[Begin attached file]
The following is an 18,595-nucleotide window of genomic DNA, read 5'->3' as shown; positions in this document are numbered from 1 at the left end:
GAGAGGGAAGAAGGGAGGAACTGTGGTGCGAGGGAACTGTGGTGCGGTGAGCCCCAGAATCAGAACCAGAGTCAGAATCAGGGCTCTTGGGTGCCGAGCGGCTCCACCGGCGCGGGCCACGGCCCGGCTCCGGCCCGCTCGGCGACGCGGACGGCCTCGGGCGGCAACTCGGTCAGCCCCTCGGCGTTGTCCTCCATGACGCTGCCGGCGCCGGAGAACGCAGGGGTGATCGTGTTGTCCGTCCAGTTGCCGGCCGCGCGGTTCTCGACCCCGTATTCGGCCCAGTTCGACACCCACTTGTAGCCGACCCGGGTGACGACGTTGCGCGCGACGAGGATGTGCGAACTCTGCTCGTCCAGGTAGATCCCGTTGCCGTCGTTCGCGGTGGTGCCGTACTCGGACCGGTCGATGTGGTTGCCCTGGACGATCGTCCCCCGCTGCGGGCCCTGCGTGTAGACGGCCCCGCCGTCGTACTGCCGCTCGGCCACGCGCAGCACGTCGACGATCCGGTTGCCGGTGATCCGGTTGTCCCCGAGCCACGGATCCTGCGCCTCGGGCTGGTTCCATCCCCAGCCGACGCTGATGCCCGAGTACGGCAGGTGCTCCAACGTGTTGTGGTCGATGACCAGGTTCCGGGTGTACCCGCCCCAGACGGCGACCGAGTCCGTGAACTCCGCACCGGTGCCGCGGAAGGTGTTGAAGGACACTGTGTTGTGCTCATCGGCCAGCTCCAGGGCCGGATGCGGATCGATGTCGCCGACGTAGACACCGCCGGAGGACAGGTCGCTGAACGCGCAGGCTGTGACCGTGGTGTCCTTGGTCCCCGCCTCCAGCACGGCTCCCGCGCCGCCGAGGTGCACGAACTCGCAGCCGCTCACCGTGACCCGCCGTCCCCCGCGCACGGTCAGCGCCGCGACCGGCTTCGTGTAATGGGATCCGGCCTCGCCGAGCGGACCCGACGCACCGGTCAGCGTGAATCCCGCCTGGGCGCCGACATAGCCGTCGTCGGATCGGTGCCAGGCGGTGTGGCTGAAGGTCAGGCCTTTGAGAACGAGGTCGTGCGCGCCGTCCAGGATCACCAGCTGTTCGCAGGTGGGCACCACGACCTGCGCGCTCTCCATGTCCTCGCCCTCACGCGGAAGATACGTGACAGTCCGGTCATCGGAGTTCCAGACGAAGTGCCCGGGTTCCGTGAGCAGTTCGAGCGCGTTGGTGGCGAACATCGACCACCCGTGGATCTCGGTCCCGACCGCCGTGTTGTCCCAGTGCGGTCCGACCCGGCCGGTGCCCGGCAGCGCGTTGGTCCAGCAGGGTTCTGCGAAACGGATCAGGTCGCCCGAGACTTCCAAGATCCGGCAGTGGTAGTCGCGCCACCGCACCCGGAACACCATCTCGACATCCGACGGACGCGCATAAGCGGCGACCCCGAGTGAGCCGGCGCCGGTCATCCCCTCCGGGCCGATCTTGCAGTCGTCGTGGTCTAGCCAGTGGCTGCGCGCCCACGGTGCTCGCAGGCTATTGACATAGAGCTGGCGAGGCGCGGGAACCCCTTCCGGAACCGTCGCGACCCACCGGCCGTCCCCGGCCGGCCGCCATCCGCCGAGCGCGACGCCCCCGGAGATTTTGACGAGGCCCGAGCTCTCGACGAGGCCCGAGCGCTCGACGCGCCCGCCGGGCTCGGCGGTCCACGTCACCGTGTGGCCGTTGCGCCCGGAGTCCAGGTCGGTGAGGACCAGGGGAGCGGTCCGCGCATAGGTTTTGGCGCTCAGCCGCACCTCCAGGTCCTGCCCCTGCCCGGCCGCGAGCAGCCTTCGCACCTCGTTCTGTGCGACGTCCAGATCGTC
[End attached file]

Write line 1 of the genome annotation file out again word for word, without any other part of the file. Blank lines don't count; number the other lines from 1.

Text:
The following is an 18,595-nucleotide window of genomic DNA, read 5'->3' as shown; positions in this document are numbered from 1 at the left end: